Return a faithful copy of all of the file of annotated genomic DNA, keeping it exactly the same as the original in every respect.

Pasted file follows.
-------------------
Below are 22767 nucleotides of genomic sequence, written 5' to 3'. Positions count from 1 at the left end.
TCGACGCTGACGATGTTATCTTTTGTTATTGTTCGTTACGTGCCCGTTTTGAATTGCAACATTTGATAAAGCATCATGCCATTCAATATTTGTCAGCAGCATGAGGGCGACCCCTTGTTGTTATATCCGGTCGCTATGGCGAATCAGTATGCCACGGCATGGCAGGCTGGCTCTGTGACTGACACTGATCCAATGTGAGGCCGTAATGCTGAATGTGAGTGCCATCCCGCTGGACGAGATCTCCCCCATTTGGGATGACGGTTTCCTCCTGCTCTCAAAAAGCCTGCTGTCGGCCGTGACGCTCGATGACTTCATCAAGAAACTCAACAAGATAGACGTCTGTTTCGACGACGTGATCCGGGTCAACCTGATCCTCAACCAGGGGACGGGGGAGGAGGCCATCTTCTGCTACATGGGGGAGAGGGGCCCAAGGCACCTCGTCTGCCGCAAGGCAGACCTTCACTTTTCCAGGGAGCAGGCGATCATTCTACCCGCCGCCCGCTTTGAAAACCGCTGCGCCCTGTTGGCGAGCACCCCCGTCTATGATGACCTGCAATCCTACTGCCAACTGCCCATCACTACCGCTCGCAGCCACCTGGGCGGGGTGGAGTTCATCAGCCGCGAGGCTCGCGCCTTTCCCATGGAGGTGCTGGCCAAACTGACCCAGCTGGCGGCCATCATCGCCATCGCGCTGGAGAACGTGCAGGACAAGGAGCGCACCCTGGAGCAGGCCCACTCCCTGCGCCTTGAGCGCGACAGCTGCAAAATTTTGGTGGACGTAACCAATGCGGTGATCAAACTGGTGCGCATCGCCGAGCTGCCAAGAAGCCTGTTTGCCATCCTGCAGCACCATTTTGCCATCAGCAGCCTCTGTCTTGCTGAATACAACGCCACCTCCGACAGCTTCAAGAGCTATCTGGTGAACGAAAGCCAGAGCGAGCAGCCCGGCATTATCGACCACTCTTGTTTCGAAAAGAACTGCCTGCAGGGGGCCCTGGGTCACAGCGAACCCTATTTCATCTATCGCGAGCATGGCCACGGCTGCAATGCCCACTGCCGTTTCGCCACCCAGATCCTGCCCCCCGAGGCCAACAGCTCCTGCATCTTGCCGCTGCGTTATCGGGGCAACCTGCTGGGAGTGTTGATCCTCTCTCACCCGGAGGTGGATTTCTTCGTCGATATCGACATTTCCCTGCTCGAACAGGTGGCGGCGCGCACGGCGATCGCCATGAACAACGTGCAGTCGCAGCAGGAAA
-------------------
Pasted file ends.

Below are 22767 nucleotides of genomic sequence, written 5' to 3'. Positions count from 1 at the left end.
TCGACGCTGACGATGTTATCTTTTGTTATTGTTCGTTACGTGCCCGTTTTGAATTGCAACATTTGATAAAGCATCATGCCATTCAATATTTGTCAGCAGCATGAGGGCGACCCCTTGTTGTTATATCCGGTCGCTATGGCGAATCAGTATGCCACGGCATGGCAGGCTGGCTCTGTGACTGACACTGATCCAATGTGAGGCCGTAATGCTGAATGTGAGTGCCATCCCGCTGGACGAGATCTCCCCCATTTGGGATGACGGTTTCCTCCTGCTCTCAAAAAGCCTGCTGTCGGCCGTGACGCTCGATGACTTCATCAAGAAACTCAACAAGATAGACGTCTGTTTCGACGACGTGATCCGGGTCAACCTGATCCTCAACCAGGGGACGGGGGAGGAGGCCATCTTCTGCTACATGGGGGAGAGGGGCCCAAGGCACCTCGTCTGCCGCAAGGCAGACCTTCACTTTTCCAGGGAGCAGGCGATCATTCTACCCGCCGCCCGCTTTGAAAACCGCTGCGCCCTGTTGGCGAGCACCCCCGTCTATGATGACCTGCAATCCTACTGCCAACTGCCCATCACTACCGCTCGCAGCCACCTGGGCGGGGTGGAGTTCATCAGCCGCGAGGCTCGCGCCTTTCCCATGGAGGTGCTGGCCAAACTGACCCAGCTGGCGGCCATCATCGCCATCGCGCTGGAGAACGTGCAGGACAAGGAGCGCACCCTGGAGCAGGCCCACTCCCTGCGCCTTGAGCGCGACAGCTGCAAAATTTTGGTGGACGTAACCAATGCGGTGATCAAACTGGTGCGCATCGCCGAGCTGCCAAGAAGCCTGTTTGCCATCCTGCAGCACCATTTTGCCATCAGCAGCCTCTGTCTTGCTGAATACAACGCCACCTCCGACAGCTTCAAGAGCTATCTGGTGAACGAAAGCCAGAGCGAGCAGCCCGGCATTATCGACCACTCTTGTTTCGAAAAGAACTGCCTGCAGGGGGCCCTGGGTCACAGCGAACCCTATTTCATCTATCGCGAGCATGGCCACGGCTGCAATGCCCACTGCCGTTTCGCCACCCAGATCCTGCCCCCCGAGGCCAACAGCTCCTGCATCTTGCCGCTGCGTTATCGGGGCAACCTGCTGGGAGTGTTGATCCTCTCTCACCCGGAGGTGGATTTCTTCGTCGATATCGACATTTCCCTGCTCGAACAGGTGGCGGCGCGCACGGCGATCGCCATGAACAACGTGCAGTCGCAGCAGGAAA